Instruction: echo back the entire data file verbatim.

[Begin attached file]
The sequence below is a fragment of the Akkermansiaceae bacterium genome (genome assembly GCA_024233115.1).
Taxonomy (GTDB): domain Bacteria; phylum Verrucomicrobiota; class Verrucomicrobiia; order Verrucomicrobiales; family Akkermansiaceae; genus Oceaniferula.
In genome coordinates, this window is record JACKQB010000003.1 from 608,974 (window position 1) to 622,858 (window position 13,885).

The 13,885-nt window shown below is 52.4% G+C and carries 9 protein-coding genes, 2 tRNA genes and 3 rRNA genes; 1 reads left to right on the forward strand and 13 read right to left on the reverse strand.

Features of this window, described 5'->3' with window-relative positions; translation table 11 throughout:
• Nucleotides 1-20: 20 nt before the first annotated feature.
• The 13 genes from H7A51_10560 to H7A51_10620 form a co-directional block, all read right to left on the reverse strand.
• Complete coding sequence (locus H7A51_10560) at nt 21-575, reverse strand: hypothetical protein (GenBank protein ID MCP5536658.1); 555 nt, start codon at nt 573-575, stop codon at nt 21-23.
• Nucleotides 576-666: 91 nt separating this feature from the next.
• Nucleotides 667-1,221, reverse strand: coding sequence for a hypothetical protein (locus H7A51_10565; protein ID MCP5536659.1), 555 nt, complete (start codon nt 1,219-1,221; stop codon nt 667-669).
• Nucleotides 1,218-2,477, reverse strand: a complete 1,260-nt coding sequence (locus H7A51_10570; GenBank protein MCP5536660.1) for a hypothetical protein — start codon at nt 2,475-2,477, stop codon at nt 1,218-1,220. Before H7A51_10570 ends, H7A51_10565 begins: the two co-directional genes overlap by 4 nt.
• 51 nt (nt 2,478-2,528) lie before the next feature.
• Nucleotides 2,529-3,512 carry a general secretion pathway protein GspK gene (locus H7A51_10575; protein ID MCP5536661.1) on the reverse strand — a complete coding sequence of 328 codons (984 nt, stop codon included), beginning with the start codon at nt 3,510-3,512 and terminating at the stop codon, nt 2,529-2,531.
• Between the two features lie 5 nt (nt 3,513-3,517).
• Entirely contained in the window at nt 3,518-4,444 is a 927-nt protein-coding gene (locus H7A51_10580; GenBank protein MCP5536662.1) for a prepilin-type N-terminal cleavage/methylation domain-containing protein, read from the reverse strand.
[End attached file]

The sequence below is a fragment of the Akkermansiaceae bacterium genome (genome assembly GCA_024233115.1).
Taxonomy (GTDB): domain Bacteria; phylum Verrucomicrobiota; class Verrucomicrobiia; order Verrucomicrobiales; family Akkermansiaceae; genus Oceaniferula.
In genome coordinates, this window is record JACKQB010000003.1 from 608,974 (window position 1) to 622,858 (window position 13,885).

The 13,885-nt window shown below is 52.4% G+C and carries 9 protein-coding genes, 2 tRNA genes and 3 rRNA genes; 1 reads left to right on the forward strand and 13 read right to left on the reverse strand.

Features of this window, described 5'->3' with window-relative positions; translation table 11 throughout:
• Nucleotides 1-20: 20 nt before the first annotated feature.
• The 13 genes from H7A51_10560 to H7A51_10620 form a co-directional block, all read right to left on the reverse strand.
• Complete coding sequence (locus H7A51_10560) at nt 21-575, reverse strand: hypothetical protein (GenBank protein ID MCP5536658.1); 555 nt, start codon at nt 573-575, stop codon at nt 21-23.
• Nucleotides 576-666: 91 nt separating this feature from the next.
• Nucleotides 667-1,221, reverse strand: coding sequence for a hypothetical protein (locus H7A51_10565; protein ID MCP5536659.1), 555 nt, complete (start codon nt 1,219-1,221; stop codon nt 667-669).
• Nucleotides 1,218-2,477, reverse strand: a complete 1,260-nt coding sequence (locus H7A51_10570; GenBank protein MCP5536660.1) for a hypothetical protein — start codon at nt 2,475-2,477, stop codon at nt 1,218-1,220. Before H7A51_10570 ends, H7A51_10565 begins: the two co-directional genes overlap by 4 nt.
• 51 nt (nt 2,478-2,528) lie before the next feature.
• Nucleotides 2,529-3,512 carry a general secretion pathway protein GspK gene (locus H7A51_10575; protein ID MCP5536661.1) on the reverse strand — a complete coding sequence of 328 codons (984 nt, stop codon included), beginning with the start codon at nt 3,510-3,512 and terminating at the stop codon, nt 2,529-2,531.
• Between the two features lie 5 nt (nt 3,513-3,517).
• Entirely contained in the window at nt 3,518-4,444 is a 927-nt protein-coding gene (locus H7A51_10580; GenBank protein MCP5536662.1) for a prepilin-type N-terminal cleavage/methylation domain-containing protein, read from the reverse strand.